I’ve haven’t lived in north-west London, so unless visiting London Zoo, Regent’s Park has never been on my radar. Having spent the entire summer holidays intending to head on over but never quite managing it, with the promise of an unseasonably warm Sunday, we packed a picnic ready to explore Frieze Sculpture before it ends on the 8th October.
Featuring 24 brand new works by leading artists including Alicja Kwade and Eduardo Paolozzi, this is the first time Frieze has ever curated a free summer exhibition in the park, ahead of the main London art fair.
Before we’d even found the sculpture walk, we stumbled upon the unusual Marylebone Green Playground, less than 5 minutes stroll from Regent’s Park station. Subject to its own artistic refurbishment in 2013, the space now sports 3 distinct zones, with the original play equipment forming the Traditional Zone, scattered logs and boulders forming the Natural Play Zone and brutalist geometric shapes and rendered walls forming the Art Play Zone. Apart from being surrounded by the building site of the Frieze Art Fair under construction, this hidden gem of a playground, popular with international residents and visitors, was an immediate crowd-pleaser and the perfect antidote to any long tube journey.
With the promise of a picnic, we made the short stroll through the immaculate Avenue Gardens, passing well-heeled ladies, tennis couples and cats on leads (!), to the beautiful English Gardens, a visual treat I’m sure at any time of year. Immediately struck by the scale and variety of sculpture on offer, our excited companions dashed off to explore, leaving us hot on their heels, reading the riot act about no touching or climbing.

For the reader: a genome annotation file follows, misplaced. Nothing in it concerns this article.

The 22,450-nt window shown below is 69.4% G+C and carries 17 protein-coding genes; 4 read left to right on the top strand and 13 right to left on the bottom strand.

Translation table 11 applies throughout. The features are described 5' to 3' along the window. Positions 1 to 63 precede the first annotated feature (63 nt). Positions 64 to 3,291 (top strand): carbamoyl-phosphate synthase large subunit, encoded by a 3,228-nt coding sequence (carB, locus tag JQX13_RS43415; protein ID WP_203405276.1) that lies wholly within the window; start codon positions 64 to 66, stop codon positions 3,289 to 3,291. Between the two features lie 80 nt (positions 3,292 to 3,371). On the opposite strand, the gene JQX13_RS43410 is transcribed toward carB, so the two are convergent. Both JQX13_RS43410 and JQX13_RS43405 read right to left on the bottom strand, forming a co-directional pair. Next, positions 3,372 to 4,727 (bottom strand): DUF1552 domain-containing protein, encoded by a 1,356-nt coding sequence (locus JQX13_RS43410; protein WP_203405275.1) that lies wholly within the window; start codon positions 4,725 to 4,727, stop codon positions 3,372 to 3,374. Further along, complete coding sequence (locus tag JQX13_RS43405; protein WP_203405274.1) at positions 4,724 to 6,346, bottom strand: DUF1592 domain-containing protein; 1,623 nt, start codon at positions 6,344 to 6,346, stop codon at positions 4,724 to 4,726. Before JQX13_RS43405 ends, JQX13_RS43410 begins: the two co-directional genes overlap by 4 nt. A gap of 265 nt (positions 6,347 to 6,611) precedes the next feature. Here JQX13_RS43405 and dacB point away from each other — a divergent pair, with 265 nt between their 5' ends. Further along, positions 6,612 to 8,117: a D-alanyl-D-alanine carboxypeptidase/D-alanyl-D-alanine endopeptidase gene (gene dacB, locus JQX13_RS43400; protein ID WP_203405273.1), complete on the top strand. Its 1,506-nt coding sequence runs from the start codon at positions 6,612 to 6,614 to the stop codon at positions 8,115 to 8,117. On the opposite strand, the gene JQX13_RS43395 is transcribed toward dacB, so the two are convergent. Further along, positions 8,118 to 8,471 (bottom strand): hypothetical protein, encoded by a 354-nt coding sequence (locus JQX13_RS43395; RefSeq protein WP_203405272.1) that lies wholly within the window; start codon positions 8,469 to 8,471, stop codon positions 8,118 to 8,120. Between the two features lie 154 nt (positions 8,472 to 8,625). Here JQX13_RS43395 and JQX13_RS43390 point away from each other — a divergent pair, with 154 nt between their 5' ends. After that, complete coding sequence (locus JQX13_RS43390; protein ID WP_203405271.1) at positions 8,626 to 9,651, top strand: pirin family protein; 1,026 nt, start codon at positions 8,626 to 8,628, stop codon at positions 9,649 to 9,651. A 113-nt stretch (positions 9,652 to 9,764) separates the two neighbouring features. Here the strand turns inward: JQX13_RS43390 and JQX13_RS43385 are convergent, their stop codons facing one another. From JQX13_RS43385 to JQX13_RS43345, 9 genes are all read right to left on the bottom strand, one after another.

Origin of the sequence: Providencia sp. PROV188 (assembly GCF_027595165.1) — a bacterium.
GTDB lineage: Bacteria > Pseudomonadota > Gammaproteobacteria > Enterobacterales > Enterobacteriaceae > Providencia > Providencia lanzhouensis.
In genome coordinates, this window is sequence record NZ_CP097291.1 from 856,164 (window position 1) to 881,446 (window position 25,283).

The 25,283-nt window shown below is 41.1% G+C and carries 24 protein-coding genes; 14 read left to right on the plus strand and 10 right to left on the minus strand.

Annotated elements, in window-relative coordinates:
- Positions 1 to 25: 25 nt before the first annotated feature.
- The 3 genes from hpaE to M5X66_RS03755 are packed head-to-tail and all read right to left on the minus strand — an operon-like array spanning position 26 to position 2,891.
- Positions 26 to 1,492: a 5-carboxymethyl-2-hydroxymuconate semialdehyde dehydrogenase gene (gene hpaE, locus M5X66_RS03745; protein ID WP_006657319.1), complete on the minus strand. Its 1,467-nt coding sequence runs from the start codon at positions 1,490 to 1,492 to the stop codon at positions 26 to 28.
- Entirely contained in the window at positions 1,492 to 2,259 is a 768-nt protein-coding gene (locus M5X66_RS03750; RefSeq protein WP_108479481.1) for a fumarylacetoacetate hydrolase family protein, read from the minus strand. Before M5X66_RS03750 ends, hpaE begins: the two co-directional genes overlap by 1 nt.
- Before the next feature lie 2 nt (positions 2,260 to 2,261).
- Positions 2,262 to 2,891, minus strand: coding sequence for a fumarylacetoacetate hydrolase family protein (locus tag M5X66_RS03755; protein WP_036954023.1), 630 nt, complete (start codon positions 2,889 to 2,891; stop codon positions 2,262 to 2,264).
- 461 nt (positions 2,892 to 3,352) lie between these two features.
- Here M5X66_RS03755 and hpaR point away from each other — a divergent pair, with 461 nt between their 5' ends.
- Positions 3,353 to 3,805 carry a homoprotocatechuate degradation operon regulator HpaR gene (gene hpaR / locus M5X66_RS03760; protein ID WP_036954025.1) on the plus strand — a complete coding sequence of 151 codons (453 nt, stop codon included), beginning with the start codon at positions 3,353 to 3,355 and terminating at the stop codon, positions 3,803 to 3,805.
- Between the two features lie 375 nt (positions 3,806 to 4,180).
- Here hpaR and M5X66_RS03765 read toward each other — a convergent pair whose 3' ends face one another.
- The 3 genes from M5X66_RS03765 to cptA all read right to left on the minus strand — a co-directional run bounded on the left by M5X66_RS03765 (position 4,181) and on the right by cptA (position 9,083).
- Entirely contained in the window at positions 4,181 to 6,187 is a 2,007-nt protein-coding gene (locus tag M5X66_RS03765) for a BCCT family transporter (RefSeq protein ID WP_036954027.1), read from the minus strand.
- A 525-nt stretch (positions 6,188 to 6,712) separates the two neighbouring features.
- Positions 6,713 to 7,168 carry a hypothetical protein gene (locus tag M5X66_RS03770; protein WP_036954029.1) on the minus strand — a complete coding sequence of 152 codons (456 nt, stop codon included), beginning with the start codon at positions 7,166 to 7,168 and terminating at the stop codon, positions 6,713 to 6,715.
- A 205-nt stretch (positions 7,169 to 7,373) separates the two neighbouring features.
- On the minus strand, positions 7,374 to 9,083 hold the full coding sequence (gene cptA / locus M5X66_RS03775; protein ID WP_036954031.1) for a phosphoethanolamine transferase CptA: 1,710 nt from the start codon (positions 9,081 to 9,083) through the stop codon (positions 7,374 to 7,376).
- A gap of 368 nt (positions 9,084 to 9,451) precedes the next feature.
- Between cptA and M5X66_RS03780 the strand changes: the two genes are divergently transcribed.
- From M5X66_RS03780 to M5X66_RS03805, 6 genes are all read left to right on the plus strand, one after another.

With a showcase of work on this scale, in such a playful setting, it’s so tempting for little ones to view it as an extension of the playground, but with some smart ways to enjoy the multiplicity of sizes, shapes and subjects, you’ll soon avoid sounding like a broken record.
Our pick of the bunch which were just as fun to look at, without getting hands on were:
Ugo Rondinone’s Summer Moon (S3) With the appearance of a mysterious ghost tree, this man-made white-enamelled re-creation of a 1000 year old olive tree, creates a magical shimmer in the sunlight.
Rasheed Araeen’s Summertime (S7) The Regent’s Park – Looking somewhat like a multicoloured scaffolding, this window-like structure was fun to walk around, looking across at each other through the shapes and watching them change as we moved.
Michael Craig-Martin’s Wheelbarrow (S8) Seemingly at home in the surrounding gardens, yet completely incapable of holding anything in its reduced flat structure, hours of fun can be spent playing with perspective by taking photos from a distance.
KAWS Final Days (S10) If the weird criss-cross eyes don’t creep the kids out, fun can be had growling and stomping towards this Smurf-like toy-cum-monster, by a once prolific street artist.
Bernar Venet’s 17 Acute Unequal Angles (S17) Welded together from Corten Steel (not wooden as it appears), we found ourselves up-close to maths, walking around and under, counting all 17 angles as we went.
Hank Willis Thomas Endless Column (S15) Impossible to miss, like a beacon of play to most children in the sculpture park, this towering sculpture of footballs was by-far the most photographed sculpture in the park. Inspired by Constantin Brancusi’s Endless Column, the piece comments on the room for growth in the relationship between sport, black identity, popular culture.
Beyond the sculpture trail, the beautiful bridges and boating lake can make for a perfect addition to a day out. If the whole family on a pedalo at £28 and hour is too much to stomach, there’s children’s only pedalos in a mini lake at a more palatable £4 per child (20 minutes).